Latvian church brings Milwaukee-area residents together to rally for peace in Ukraine
Amid the ongoing horror of Russia’s assault on Ukraine — including the bombing of a maternity hospital, people in the Milwaukee area stepped up Wednesday in solidarity with the beleaguered country.
About 100 people gathered at a Latvian church in Wauwatosa to march for peace.
Church board president Andrei Junge welcomed people Wednesday afternoon and urged them to warm themselves inside Latvian Evangelical Lutheran Holy Trinity Church before the march began.
Junge said his church felt compelled to do something about the assault on Ukraine. Both Latvia and Ukraine have suffered under Russian and Soviet occupation for much of the 20th century.
“Last Wednesday, a lot of the Ukrainian church members from the south side came over here for Ash Wednesday service and we started talking to them and decided we need to do something. We’ve been where Ukraine is, and we fear we’re next unless Russia stops,” he said.
Latvia is not Ukraine’s immediate neighbor to the north. Belarus and Lithuania lie between.
Junge said his family has known the terror of war. “I’ve lived here all my life, I’m first generation. My mom actually was born in a displaced person’s camp in Germany, escaping World War II and my dad, I think, was four years old when his parents escaped,” he explained.
Inside the church, people milled about — holding Ukrainian flags and balloons bearing its colors, blue and yellow.
Others sat at a table making homemade signs proclaiming "No More War" and "Nyet to Russia."
One member of Milwaukee’s Latvian community said, "We’re all Ukranians now." A college student added there was no question, he needed to be part of the rally — his grandparents had to flee Ukraine during World War II.
Another person came from Mequon. While neither Latvian nor Ukrainian, she was ready to share her perspective but her words were lost to tears.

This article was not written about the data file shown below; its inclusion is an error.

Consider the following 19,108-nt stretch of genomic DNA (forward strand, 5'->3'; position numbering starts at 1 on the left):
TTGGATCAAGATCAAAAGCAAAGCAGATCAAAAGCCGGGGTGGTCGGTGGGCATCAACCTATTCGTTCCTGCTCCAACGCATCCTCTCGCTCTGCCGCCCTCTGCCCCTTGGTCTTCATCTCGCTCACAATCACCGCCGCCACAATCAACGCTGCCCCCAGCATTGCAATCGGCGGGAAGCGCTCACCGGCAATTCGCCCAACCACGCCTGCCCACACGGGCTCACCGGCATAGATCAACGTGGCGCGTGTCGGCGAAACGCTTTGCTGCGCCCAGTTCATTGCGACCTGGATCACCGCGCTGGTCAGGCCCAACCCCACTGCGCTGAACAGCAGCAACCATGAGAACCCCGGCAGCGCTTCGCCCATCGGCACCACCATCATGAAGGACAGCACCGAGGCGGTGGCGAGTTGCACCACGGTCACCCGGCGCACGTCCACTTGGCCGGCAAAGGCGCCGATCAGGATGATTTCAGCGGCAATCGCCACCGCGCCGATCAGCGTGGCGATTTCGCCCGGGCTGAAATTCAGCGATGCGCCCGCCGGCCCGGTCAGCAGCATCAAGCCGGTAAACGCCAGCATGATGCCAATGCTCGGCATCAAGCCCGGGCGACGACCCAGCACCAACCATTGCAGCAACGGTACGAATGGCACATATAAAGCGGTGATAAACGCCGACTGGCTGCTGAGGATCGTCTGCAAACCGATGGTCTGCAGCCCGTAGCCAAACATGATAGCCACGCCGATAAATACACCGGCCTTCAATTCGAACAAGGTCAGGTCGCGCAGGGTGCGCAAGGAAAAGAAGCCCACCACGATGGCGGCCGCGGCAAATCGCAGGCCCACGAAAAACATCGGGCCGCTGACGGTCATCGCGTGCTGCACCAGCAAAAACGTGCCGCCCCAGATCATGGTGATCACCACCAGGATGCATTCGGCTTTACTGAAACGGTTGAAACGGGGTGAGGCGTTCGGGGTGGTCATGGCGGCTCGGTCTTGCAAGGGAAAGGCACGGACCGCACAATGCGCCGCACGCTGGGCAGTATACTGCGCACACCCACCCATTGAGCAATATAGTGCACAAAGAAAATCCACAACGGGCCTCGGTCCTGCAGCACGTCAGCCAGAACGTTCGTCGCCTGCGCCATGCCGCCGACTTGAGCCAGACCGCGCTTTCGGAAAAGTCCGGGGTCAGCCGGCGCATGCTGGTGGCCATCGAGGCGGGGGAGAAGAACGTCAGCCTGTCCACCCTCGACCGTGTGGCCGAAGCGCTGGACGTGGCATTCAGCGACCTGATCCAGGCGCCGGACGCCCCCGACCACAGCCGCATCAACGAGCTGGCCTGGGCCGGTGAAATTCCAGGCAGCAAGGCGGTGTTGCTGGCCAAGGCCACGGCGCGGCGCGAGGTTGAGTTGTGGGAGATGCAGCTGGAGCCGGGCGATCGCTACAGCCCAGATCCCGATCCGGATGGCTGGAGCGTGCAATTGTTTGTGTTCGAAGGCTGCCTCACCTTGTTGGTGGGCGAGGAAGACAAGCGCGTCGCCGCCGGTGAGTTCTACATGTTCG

Joseph Spolowicz helped lead the march as the Ukrainian community’s official representative. He is parish council vice president of St. Michael’s Ukrainian Catholic Church on the south side of Milwaukee.
“My family arrived from Germany in 1956 and they ended up in Germany as [displaced persons] from Ukraine. They were taken as forced laborers during World War II and then after that, from Germany we came to the United States,” he said.
Spolowicz said now the unimaginable is happening, Ukraine’s freedom is disappearing with the snap of a finger.
“I have friends in Irpin who fled the country. Irpin is pretty much decimated. They had to flee and just pick up and go. They drove to a village where they thought would have less missile attacks over there," he explained.
Spolowicz believes every possible resource needs to be put together to stop the destruction of lives and democracy. “We need some help protecting the air space around Ukraine, I think Ukraine needs to entered in the European Union. I understand there are rules ... but this is not ordinary situation. Bring in more help. No one wants a nuclear war that's why we have to get that madman out of there," he said.
The sun shone bright outside as Lauma Zušēvics addressed the crowd from the steps of the church. She’s archbishop of the Latvian Evangelical Lutheran Church Worldwide.
“The world has not been silenced — thank God — it must not grow complacent but ever more compassionate as the courageous Ukrainian people defend the land they love, the freedom they will not surrender. Our hearts and our prayers are with them and with you here from the Ukrainian community in Milwaukee as you wait for news about your family members in Ukraine as the war continues. We pray for your strength. We will continue to be here with you and for you, and we hope the brutal, unprovoked attacks on your land stop,” Zušēvics said.
The church bells tolled as the marchers walked forward.
When they reached the intersection of North and Wauwatosa Avenues, the marchers scattered to all four corners, as passing cars sounded their horns in respect.